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Is Conservatism the Dominant Political Creed in America?

By Alan Abramowitz

“Conservatism is the dominant political creed in America.” That’s what Karl Rove, George Bush’s longtime political advisor and newly appointed Deputy Chief of Staff, recently told a gathering of the Conservative Political Action Conference in Washington. Rove urged the assembled activists to pressure the Republican Party to continue the conservative policies that he claimed have led it to victory in recent years.

Not surprisingly, Rove’s comments were received enthusiastically by his conservative audience. But was he correct in claiming that, “conservatism is the dominant political creed in America”? If you judge by the political make-up of the Bush White House staff and cabinet you’d certainly think so. But an examination of the political views of the American electorate reveals that Rove’s claim is incorrect. In fact, the dominant political creed in America today is neither conservatism nor liberalism but centrism.

During 2004, the Center for Political Studies at the University of Michigan interviewed a representative sample of voting age Americans before and after the presidential election. The 2004 National Election Study (NES) survey, which was the most recent in a series that began in 1948, included a much larger number and variety of questions about domestic and foreign policy issues than a typical media or exit poll. As a result, it is ideally suited to measuring the political views of the American public.

Based on their answers to 16 questions in the 2004 NES survey, I classified Americans as strong liberals, moderate liberals, moderates, moderate conservatives, or strong conservatives. The questions asked about such issues as abortion, gay marriage, health insurance, government responsibility for jobs and living standards, the overall level of government spending and services, the death penalty, defense spending, reliance on diplomacy vs. military force in foreign policy, government assistance to racial and ethnic minorities, gun control, and the role of women in society.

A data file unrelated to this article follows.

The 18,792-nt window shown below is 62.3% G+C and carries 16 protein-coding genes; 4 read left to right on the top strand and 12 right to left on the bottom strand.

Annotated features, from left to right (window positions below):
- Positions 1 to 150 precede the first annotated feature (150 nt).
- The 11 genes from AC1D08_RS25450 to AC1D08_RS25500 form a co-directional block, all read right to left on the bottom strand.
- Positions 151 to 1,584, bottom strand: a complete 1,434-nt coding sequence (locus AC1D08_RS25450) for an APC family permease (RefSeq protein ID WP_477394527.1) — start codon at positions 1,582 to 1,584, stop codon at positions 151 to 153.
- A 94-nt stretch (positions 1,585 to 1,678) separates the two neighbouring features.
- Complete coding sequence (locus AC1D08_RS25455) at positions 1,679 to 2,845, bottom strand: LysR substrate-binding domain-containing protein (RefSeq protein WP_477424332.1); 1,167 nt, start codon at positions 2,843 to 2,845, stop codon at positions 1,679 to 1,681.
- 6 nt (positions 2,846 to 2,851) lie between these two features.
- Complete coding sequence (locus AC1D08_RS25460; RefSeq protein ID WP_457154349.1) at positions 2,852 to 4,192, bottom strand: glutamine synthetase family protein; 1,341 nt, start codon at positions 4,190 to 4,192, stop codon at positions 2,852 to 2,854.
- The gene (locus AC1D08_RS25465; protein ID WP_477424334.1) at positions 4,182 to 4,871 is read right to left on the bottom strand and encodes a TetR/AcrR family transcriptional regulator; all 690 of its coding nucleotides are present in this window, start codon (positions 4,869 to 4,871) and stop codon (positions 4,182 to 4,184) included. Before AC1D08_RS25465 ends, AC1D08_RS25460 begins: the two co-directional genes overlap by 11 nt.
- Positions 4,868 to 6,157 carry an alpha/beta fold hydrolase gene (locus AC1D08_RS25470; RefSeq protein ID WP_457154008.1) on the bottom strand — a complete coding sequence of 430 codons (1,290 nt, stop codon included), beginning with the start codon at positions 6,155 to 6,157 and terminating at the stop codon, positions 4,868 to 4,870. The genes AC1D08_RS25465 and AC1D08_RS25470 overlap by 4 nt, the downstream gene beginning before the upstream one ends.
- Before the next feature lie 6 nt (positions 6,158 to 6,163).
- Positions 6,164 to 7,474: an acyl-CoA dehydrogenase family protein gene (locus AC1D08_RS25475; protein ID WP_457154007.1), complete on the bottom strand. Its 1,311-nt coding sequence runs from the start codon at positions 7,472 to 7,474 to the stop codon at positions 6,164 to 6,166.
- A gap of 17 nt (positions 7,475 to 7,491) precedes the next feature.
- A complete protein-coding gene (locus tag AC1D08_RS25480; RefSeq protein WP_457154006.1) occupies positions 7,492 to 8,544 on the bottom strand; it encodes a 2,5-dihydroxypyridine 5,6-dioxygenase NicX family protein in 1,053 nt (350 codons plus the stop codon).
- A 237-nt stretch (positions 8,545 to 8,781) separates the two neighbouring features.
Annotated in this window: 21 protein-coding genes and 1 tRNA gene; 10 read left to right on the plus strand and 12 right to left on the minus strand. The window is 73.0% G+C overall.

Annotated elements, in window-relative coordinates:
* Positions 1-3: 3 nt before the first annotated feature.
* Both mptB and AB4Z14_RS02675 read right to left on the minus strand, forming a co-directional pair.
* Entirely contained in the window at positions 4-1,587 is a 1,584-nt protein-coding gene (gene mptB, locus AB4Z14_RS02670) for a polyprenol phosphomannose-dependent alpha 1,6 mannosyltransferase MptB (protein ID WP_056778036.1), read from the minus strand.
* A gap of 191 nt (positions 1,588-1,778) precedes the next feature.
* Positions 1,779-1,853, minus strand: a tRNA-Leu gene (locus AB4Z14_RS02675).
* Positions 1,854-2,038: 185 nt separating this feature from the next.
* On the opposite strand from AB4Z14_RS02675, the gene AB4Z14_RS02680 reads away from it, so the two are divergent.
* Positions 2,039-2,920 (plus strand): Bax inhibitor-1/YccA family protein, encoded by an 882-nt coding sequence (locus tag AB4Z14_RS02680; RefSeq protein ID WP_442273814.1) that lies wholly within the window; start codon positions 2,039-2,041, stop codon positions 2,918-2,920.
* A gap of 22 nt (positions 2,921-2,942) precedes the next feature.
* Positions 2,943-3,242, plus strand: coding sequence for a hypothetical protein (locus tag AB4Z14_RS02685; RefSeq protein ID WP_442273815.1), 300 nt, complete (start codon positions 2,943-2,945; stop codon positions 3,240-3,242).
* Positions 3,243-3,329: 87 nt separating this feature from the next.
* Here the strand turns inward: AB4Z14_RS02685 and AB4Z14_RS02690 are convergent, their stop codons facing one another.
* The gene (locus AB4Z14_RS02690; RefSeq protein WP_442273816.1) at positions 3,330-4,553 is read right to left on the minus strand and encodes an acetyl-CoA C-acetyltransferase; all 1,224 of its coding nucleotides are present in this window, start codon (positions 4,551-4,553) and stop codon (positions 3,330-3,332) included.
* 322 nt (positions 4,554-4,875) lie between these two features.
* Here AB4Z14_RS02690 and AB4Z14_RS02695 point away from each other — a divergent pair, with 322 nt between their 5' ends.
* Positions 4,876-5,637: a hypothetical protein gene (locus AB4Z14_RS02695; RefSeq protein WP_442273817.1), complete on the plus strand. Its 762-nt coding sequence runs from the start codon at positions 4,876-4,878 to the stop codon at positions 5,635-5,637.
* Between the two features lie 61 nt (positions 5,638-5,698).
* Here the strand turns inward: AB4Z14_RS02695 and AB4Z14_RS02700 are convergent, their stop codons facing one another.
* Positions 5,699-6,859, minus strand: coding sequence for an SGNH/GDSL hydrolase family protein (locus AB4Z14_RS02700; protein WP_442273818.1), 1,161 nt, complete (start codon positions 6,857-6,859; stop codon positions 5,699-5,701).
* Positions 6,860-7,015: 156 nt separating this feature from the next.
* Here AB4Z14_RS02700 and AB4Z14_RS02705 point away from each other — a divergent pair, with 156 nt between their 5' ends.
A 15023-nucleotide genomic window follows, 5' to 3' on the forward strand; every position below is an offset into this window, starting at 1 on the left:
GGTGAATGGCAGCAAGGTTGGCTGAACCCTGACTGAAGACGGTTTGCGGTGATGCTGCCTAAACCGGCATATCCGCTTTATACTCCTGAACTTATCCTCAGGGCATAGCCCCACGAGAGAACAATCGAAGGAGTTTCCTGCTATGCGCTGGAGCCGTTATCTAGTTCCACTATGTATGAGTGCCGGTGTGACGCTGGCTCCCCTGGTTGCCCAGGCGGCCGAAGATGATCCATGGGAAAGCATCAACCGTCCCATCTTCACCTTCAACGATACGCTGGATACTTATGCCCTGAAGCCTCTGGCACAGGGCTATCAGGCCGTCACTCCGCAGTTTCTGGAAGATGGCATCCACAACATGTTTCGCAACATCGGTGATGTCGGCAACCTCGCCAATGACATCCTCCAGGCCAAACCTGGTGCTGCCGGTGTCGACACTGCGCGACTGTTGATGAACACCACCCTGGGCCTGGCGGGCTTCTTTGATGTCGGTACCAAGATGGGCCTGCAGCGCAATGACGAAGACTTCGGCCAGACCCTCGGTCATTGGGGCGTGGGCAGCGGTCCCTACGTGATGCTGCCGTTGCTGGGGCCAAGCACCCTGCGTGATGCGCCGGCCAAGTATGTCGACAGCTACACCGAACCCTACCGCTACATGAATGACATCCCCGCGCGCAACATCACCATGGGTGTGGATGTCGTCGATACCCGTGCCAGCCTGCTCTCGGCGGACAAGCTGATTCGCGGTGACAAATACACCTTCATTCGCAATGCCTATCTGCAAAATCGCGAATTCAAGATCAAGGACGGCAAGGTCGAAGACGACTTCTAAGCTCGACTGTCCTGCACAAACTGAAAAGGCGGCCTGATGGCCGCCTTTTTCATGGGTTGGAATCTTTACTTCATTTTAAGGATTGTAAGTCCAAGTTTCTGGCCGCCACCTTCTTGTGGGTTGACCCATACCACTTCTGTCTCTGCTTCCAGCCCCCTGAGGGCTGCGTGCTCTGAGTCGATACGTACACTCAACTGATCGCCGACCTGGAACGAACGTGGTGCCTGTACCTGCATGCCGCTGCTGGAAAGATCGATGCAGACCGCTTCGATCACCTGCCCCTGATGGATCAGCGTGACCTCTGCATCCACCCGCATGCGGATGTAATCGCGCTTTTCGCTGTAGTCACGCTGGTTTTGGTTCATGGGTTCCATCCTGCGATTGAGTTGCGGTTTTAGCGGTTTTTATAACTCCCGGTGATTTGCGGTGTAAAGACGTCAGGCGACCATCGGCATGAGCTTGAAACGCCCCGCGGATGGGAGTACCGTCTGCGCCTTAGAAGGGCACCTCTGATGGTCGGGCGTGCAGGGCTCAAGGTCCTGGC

Very few Americans held consistent views on these 16 issues. Only 9 percent were strong liberals and only 8 percent were strong conservatives. 83 percent of Americans were found in the three middle categories: 22 percent were moderate liberals, 24 percent were moderate conservatives, and the largest group by far, 36 percent, were moderates who took about as many conservative positions as liberal positions.

Graph of Recoded 16-Item Libcon Policy Scale

Liberal/conservative scores strongly predicted presidential voting. 99 percent of strong liberals voted for John Kerry while 98 percent of strong conservatives voted for George Bush. But the votes of these two groups cancelled each other out. It was the three middle categories that provided George Bush with his margin of victory in 2004—he received 54 per cent of the vote from these centrist voters.

George Bush did not win the 2004 election because a majority of Americans embraced his and Karl Rove’s conservative philosophy. He won because he did slightly better than John Kerry among the large majority of the electorate found at or near the center of the ideological spectrum where American elections are almost always decided.